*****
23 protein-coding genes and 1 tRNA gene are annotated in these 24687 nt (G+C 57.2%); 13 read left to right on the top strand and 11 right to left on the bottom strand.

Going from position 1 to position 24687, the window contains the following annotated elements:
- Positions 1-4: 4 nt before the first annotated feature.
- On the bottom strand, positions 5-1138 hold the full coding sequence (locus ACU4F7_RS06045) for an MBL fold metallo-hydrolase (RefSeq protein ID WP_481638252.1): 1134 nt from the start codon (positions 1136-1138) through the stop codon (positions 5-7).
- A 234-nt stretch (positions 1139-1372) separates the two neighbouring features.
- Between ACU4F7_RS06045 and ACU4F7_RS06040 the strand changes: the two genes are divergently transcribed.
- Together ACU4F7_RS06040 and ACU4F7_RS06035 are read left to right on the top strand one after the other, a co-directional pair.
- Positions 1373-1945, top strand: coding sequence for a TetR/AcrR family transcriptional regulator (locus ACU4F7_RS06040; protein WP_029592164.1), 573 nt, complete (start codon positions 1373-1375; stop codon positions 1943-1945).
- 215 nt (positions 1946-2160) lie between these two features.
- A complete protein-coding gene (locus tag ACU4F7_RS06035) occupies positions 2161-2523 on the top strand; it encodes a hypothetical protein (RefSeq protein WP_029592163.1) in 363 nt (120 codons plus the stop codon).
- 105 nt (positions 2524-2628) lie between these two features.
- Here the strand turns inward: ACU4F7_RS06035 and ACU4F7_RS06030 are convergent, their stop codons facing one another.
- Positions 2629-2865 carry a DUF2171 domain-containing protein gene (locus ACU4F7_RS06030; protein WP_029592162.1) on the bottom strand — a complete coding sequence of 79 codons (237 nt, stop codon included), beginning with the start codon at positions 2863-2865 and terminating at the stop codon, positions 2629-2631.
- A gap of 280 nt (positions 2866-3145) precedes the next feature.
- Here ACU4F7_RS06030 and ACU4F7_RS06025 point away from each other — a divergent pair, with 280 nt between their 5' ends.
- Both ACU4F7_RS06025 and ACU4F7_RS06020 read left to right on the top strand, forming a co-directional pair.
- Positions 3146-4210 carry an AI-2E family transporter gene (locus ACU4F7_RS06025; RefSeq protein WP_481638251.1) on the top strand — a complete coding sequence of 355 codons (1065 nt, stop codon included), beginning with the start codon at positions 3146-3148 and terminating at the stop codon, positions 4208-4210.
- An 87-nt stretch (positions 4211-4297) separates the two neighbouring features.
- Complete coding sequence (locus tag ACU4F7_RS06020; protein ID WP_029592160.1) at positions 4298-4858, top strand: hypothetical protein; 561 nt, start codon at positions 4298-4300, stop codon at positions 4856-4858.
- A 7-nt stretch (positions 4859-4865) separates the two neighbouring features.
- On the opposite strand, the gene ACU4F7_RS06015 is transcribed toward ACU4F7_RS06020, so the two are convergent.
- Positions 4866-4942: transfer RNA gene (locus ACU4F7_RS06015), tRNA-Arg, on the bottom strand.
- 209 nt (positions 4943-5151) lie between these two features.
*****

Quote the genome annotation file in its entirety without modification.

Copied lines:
23 protein-coding genes and 1 tRNA gene are annotated in these 24687 nt (G+C 57.2%); 13 read left to right on the top strand and 11 right to left on the bottom strand.

Going from position 1 to position 24687, the window contains the following annotated elements:
- Positions 1-4: 4 nt before the first annotated feature.
- On the bottom strand, positions 5-1138 hold the full coding sequence (locus ACU4F7_RS06045) for an MBL fold metallo-hydrolase (RefSeq protein ID WP_481638252.1): 1134 nt from the start codon (positions 1136-1138) through the stop codon (positions 5-7).
- A 234-nt stretch (positions 1139-1372) separates the two neighbouring features.
- Between ACU4F7_RS06045 and ACU4F7_RS06040 the strand changes: the two genes are divergently transcribed.
- Together ACU4F7_RS06040 and ACU4F7_RS06035 are read left to right on the top strand one after the other, a co-directional pair.
- Positions 1373-1945, top strand: coding sequence for a TetR/AcrR family transcriptional regulator (locus ACU4F7_RS06040; protein WP_029592164.1), 573 nt, complete (start codon positions 1373-1375; stop codon positions 1943-1945).
- 215 nt (positions 1946-2160) lie between these two features.
- A complete protein-coding gene (locus tag ACU4F7_RS06035) occupies positions 2161-2523 on the top strand; it encodes a hypothetical protein (RefSeq protein WP_029592163.1) in 363 nt (120 codons plus the stop codon).
- 105 nt (positions 2524-2628) lie between these two features.
- Here the strand turns inward: ACU4F7_RS06035 and ACU4F7_RS06030 are convergent, their stop codons facing one another.
- Positions 2629-2865 carry a DUF2171 domain-containing protein gene (locus ACU4F7_RS06030; protein WP_029592162.1) on the bottom strand — a complete coding sequence of 79 codons (237 nt, stop codon included), beginning with the start codon at positions 2863-2865 and terminating at the stop codon, positions 2629-2631.
- A gap of 280 nt (positions 2866-3145) precedes the next feature.
- Here ACU4F7_RS06030 and ACU4F7_RS06025 point away from each other — a divergent pair, with 280 nt between their 5' ends.
- Both ACU4F7_RS06025 and ACU4F7_RS06020 read left to right on the top strand, forming a co-directional pair.
- Positions 3146-4210 carry an AI-2E family transporter gene (locus ACU4F7_RS06025; RefSeq protein WP_481638251.1) on the top strand — a complete coding sequence of 355 codons (1065 nt, stop codon included), beginning with the start codon at positions 3146-3148 and terminating at the stop codon, positions 4208-4210.
- An 87-nt stretch (positions 4211-4297) separates the two neighbouring features.
- Complete coding sequence (locus tag ACU4F7_RS06020; protein ID WP_029592160.1) at positions 4298-4858, top strand: hypothetical protein; 561 nt, start codon at positions 4298-4300, stop codon at positions 4856-4858.
- A 7-nt stretch (positions 4859-4865) separates the two neighbouring features.
- On the opposite strand, the gene ACU4F7_RS06015 is transcribed toward ACU4F7_RS06020, so the two are convergent.
- Positions 4866-4942: transfer RNA gene (locus ACU4F7_RS06015), tRNA-Arg, on the bottom strand.
- 209 nt (positions 4943-5151) lie between these two features.